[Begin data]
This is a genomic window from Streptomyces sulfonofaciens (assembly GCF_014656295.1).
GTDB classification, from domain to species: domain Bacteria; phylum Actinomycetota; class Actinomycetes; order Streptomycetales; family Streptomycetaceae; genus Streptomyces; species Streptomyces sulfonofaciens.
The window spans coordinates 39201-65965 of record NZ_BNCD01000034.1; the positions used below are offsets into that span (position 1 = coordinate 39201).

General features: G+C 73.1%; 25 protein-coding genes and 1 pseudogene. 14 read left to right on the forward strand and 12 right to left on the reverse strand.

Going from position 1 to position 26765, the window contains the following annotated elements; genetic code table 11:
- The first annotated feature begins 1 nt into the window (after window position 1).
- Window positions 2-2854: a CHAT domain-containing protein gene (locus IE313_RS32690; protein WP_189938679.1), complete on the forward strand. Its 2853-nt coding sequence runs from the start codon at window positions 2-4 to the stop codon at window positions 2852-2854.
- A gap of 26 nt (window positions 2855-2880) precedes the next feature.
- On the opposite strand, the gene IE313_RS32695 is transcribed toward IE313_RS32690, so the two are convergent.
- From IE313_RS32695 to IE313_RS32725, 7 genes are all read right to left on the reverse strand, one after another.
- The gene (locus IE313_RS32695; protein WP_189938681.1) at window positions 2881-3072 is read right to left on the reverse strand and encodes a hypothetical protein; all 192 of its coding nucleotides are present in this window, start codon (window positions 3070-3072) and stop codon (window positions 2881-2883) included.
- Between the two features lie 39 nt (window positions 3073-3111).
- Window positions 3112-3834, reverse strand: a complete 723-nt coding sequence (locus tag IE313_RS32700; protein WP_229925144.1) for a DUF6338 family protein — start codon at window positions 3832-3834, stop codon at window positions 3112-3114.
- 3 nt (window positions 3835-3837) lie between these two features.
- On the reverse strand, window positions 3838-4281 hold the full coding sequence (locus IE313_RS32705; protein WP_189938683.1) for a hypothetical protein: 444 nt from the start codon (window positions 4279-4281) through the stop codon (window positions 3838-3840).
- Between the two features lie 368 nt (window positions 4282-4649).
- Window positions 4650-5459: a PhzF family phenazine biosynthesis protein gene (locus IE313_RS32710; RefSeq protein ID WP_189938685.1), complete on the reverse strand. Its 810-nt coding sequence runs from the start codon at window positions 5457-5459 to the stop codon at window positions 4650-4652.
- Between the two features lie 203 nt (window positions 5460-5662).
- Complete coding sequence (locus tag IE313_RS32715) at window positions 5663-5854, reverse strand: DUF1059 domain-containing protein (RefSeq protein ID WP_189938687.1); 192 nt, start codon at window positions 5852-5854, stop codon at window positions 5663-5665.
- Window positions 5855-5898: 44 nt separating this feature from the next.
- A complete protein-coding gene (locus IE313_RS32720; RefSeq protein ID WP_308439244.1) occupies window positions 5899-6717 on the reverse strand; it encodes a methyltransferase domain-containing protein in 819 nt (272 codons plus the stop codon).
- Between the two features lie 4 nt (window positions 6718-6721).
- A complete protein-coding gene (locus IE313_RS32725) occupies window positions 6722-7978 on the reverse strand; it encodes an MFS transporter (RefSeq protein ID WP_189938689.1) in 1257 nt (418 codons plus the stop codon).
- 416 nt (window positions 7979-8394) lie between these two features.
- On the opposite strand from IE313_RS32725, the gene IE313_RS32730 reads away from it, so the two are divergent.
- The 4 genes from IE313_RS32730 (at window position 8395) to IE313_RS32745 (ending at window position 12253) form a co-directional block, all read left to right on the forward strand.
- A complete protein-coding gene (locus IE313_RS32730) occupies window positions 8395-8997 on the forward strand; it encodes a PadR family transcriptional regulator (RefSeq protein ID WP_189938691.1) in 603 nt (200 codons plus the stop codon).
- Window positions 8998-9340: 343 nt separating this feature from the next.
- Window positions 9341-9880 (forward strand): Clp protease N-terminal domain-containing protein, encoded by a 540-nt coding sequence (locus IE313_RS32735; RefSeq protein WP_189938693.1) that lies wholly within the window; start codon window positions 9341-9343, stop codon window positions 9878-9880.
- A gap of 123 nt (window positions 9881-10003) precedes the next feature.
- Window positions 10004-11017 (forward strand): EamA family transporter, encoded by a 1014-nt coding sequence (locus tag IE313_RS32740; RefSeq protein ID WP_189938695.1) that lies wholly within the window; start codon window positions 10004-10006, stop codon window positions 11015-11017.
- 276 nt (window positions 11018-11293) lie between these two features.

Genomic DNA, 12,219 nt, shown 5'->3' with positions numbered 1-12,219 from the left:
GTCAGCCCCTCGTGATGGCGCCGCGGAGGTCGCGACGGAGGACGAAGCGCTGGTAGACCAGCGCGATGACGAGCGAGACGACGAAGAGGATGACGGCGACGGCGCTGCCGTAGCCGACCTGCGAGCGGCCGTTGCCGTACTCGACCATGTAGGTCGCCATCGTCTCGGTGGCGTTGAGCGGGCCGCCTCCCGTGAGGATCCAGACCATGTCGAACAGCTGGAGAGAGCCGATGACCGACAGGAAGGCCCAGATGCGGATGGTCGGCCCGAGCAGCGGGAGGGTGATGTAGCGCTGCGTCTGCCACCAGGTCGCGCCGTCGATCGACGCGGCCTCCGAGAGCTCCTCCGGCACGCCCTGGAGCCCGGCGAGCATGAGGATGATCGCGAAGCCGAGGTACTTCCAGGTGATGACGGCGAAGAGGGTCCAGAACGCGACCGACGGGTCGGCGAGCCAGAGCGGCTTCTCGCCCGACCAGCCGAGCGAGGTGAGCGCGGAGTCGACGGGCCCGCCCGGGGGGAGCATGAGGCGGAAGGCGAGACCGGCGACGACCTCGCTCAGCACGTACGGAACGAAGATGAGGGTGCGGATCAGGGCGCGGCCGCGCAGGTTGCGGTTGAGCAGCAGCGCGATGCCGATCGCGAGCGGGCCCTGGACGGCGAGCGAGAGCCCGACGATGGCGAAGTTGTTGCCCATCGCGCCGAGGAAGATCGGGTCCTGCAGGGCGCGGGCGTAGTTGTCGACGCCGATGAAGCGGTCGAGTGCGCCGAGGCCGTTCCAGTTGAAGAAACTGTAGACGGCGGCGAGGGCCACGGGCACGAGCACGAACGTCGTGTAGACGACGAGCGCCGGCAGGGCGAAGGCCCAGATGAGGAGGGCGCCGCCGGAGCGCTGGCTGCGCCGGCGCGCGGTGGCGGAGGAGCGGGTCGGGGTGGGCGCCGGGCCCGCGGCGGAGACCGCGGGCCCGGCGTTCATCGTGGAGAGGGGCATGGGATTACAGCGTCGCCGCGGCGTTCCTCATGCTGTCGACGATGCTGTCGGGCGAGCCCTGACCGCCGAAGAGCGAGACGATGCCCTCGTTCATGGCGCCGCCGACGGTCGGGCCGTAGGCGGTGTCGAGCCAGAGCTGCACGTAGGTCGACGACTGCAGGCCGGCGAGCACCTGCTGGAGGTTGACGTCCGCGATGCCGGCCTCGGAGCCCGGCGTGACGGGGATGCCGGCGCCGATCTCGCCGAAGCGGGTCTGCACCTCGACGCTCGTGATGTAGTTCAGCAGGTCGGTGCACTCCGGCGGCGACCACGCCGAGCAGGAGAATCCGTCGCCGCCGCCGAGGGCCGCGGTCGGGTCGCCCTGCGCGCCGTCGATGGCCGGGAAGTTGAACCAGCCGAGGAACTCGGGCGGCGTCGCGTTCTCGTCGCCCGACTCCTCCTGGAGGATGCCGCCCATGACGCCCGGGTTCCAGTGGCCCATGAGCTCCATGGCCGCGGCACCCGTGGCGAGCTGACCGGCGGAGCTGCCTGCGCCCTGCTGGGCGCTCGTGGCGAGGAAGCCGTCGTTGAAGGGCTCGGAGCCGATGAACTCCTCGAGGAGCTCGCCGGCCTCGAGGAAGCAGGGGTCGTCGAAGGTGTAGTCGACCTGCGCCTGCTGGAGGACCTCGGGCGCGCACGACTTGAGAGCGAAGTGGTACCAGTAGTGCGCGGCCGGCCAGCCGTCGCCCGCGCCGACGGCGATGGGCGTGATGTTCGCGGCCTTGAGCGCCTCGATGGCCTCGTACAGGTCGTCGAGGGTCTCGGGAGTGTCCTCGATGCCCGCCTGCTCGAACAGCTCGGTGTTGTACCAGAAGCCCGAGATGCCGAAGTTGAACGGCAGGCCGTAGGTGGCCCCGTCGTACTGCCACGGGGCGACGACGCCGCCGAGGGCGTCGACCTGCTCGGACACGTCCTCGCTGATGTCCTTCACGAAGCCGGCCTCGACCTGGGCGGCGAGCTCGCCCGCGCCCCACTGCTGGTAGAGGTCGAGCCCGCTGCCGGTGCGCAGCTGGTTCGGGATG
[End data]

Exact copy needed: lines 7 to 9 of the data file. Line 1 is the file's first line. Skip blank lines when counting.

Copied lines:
- Window positions 2-2854: a CHAT domain-containing protein gene (locus IE313_RS32690; protein WP_189938679.1), complete on the forward strand. Its 2853-nt coding sequence runs from the start codon at window positions 2-4 to the stop codon at window positions 2852-2854.
- A gap of 26 nt (window positions 2855-2880) precedes the next feature.
- On the opposite strand, the gene IE313_RS32695 is transcribed toward IE313_RS32690, so the two are convergent.